The end of the road?
It's not all bad, however. 5CB was an insane deck, even though the version I played wasn't the optimal version. In the first round, I played against my good friend Greg Park playing BW Tokens. Greg was arguably the only good player I played last weekend, and he was also my only win (the very definition of irony). In the first game, he played a turn two Tidehollow Scullers, taking a Jund Charm from my hand. On the following turn, he took a Maelstrom Pulse with a second, leaving me with no way to deal with his 2/2s. I Esper Charmed afterward, untapped, and played a freshly-drawn Maelstrom Pulse for the blowout. I won that game pretty handily from there on.
In the second game, I mulled to five and curved out like a champ. I eventually stalled out, and so did he. He drew into a Mutavault, though, and I had nothing but lands. In the third game, I had some nice draws and made pretty quick work of things (that is, I drew six sweepers). In all three games, he never once was able to activate Windbrisk Heights, despite having at least one each game. That's right - even on the mull to five, I still was able to completely nullify his ability to play cards from under Windbrisk Heights. Like I said, the deck is bonkers.
My second round was awkward. My opponent was playing Jund Ramp, and dropped a Chameleon Colossus on the third turn. I was absolutely cold to it, too, and quickly took a heavy beating. I had to mulligan to five the second game, keeping the Reflecting Pool/Island hand. Any filter or Vivid land off the top made my hand pretty nutty, and so I naturally drew the one and only remaining Island from the deck and promptly conceded. Like I said, awkward. I didn't even think Jund Ramp was a very good deck.
Round three was the Finest Hour Bant deck, another deck that I wasn't aware was "real." I was hastily put in my place in the first game, crumbling before a turn three Rafiq into a turn four Finest Hour. It wasn't even close, as you might imagine. Game two, on the other hand, was pretty insane. He had the same board position, though a turn or so later this time. I played a Kitchen Finks to block his guy twice in a row, and then pass the turn. I made my blocks, and then he Wargated (yeah, you read that right) into an Elspeth, which I'm assuming he did to dodge my Cryptic Commands. He made a guy, and passed. I drew into a Wrath of God, played it, and passed back. He made another Soldier, and shipped it back to me. I played my eighth land, and dropped a Bloodbraid Elf. I cascaded into a Jund Charm to kill his 1/1, and then I played a second Bloodbraid Elf. This one cascaded into a Maelstrom Pulse, which blew up his enchantment. I then swung with both 3/2s at Elspeth, killing her. For a game that I was convinced I was losing, I thought that had ended pretty well. I still lost game three, though, which is obviously depressing. My opener was Kitchen Finks, Shriekmaw, and five lands. I'm not sure if I really should have kept this hand, but I also thought my logic for keeping it (a removal spell for his good creatures and a strong blocker for the rest) was pretty sound, but drawing seven consecutive lands (no joke) will undoubtedly cause you to lose games.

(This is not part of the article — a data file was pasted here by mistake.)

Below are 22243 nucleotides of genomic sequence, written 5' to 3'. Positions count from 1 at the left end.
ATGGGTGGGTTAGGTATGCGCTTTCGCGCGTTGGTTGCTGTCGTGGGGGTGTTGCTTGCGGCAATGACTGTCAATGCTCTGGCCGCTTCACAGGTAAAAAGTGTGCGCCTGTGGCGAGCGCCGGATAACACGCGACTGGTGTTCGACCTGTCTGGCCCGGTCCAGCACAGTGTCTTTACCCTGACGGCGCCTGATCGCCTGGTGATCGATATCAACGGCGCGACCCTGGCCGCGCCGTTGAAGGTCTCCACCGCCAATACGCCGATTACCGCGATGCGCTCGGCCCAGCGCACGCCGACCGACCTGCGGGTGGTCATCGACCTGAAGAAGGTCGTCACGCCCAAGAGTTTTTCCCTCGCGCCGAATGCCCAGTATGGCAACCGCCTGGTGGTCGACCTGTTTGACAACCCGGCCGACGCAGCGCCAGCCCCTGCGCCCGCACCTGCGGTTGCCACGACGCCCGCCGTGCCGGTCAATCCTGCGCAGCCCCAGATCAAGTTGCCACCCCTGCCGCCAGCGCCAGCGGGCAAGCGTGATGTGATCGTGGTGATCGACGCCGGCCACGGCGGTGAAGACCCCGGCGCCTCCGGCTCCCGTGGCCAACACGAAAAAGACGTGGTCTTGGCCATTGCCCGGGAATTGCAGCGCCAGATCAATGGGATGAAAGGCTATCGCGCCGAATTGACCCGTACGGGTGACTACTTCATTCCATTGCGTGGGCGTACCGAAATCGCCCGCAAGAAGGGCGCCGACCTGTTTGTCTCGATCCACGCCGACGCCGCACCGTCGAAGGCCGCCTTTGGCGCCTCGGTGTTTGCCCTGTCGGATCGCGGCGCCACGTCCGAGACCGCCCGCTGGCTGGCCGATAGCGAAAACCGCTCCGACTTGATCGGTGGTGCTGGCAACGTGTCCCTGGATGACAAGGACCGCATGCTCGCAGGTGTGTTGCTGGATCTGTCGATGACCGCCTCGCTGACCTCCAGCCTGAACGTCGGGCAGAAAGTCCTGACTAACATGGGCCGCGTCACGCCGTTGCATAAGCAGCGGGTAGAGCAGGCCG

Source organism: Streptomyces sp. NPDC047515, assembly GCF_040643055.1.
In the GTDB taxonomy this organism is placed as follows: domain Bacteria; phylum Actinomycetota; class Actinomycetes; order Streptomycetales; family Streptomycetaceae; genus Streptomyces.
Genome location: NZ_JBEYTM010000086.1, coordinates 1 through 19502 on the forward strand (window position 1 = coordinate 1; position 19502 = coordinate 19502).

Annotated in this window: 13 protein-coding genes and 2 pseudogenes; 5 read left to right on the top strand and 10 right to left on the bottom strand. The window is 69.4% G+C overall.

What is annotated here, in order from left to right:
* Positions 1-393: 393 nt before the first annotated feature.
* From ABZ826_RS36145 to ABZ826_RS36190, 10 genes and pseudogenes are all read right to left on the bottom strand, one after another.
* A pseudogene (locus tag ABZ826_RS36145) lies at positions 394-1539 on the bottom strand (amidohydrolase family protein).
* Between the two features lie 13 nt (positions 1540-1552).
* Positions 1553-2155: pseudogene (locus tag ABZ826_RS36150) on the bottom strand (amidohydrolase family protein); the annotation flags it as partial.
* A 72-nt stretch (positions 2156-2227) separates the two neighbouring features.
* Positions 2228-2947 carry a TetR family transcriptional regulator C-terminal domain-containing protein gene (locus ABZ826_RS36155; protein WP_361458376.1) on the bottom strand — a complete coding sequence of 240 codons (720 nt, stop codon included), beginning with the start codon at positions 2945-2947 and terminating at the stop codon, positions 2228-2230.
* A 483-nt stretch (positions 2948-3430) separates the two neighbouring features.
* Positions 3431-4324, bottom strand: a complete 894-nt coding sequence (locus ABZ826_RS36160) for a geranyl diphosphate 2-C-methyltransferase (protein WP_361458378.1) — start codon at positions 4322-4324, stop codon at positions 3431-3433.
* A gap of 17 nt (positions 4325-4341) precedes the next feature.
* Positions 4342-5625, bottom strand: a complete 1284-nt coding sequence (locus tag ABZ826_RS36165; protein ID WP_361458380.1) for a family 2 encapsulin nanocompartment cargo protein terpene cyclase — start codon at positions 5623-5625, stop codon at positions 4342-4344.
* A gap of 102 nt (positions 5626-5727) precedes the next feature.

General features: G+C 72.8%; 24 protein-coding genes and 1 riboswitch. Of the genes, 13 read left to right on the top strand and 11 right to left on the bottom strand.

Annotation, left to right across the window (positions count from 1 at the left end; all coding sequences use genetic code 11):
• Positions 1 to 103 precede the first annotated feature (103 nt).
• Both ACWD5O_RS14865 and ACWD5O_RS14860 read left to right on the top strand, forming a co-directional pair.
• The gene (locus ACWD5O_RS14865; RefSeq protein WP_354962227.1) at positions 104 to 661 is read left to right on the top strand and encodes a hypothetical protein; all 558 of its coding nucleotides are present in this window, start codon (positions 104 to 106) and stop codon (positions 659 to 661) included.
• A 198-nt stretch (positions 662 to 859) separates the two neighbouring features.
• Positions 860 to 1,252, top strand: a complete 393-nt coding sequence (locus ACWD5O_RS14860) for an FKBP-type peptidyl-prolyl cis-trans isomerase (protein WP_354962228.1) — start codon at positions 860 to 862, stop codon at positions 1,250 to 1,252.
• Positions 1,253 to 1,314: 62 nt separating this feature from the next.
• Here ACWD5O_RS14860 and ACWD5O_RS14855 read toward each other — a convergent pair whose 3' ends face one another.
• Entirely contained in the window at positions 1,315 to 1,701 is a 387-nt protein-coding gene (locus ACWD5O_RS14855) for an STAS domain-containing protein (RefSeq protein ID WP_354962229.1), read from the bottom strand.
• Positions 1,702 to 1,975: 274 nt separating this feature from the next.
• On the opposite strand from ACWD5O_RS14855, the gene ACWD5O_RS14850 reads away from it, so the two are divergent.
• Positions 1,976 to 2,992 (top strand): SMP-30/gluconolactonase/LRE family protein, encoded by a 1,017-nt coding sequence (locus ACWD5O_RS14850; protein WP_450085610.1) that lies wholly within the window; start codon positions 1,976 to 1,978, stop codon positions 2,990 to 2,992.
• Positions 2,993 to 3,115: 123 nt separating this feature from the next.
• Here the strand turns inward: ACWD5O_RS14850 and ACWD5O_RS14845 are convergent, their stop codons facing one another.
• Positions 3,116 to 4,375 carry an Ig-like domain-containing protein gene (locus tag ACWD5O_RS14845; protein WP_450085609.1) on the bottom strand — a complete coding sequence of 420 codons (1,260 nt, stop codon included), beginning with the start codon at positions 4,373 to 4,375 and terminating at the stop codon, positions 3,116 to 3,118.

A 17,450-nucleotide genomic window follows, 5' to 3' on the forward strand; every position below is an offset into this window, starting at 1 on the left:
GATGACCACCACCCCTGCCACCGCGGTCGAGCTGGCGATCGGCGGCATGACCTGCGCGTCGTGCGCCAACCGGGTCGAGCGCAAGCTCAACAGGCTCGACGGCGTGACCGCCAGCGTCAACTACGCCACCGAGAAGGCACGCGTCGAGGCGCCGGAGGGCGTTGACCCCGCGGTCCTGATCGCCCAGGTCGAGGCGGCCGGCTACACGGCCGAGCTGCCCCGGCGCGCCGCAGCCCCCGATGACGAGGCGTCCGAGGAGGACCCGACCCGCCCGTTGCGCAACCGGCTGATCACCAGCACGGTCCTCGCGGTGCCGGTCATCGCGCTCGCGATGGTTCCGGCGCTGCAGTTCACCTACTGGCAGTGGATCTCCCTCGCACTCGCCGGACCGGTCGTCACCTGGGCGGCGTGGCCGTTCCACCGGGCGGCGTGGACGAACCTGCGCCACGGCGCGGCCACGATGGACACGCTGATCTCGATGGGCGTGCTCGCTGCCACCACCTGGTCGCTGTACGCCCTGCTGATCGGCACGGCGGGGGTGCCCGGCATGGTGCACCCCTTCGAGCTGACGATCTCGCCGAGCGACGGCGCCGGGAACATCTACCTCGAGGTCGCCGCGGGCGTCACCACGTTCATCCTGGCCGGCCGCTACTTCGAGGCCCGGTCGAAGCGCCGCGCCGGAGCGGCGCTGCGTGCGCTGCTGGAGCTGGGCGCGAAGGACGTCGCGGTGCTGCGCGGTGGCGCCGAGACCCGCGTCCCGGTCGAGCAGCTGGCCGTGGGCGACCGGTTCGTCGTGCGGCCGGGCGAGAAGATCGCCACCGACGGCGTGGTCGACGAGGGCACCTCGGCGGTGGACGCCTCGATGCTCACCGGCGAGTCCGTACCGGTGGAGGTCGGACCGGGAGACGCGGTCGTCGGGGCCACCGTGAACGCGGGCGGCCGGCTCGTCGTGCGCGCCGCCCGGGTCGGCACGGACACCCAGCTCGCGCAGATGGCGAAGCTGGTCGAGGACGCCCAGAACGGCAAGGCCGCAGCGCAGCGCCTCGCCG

So, well, yeah...it was a bad day for me (now that I think about it, it was a bad day for a lot of my teammates as well). I think I would have done a lot better had I been playing with Putrid Leech, but I don't know for sure how much that would have mattered against the Jund deck anyway. A huge congrats goes out to my good friend and teammate Ari Lax, though, for winning the whole thing. Congrats also go out to Brandon Messner and Josh Wludyka for their Top 8s, and to Jason Newill for his near-miss. Ninth place is rough, dude, and I feel for you. And, just because I said I would... you're pretty much the stoneblade, man. Our GW list was sick, but it just didn't get there. I also want to apologize to Greg Park for dreamcrushing him in the first round and then proceeding to lose my next two rounds. I owe you one, bro.
So, now that everything is said and done, what have I learned? Here's all my thoughts, in a quick and handy list:
I already went over the Faeries issue earlier, but now it's time to talk a bit more about the rest of the list. You'll notice just by glancing over it that every card I mention in it is found in the deck I played this weekend. I'd imagine that any onlooker would think that this is simply a bias, but I assure you that it is not. Maelstrom Pulse is simply savage in an environment filled with token decks, and any player who played a deck of that nature at Regionals will undoubtedly attest to that. Kitchen Finks is in almost every single deck in the format, and so in this case everyone can unanimously agree that that card is just as good as it gets. I mean, how could you possibly ask for more out of your creatures?
Anathemancer is a problem that every deck in the format must face or die. The strength of your deck is directly correlated to how well you either utilize your own Anathemancer or defend yourself against it. This is where Jund Charm comes in, as it not only serves as yet another sweeper against the token decks, but also as a way to deal with opposing Anathemancers. There's nothing more annoying than paying seven mana only to have your opponent remove your graveyard in response to the unearth trigger. This play was ridiculously common in playtesting, and I have a feeling that it will become ever more relevant as the format evolves.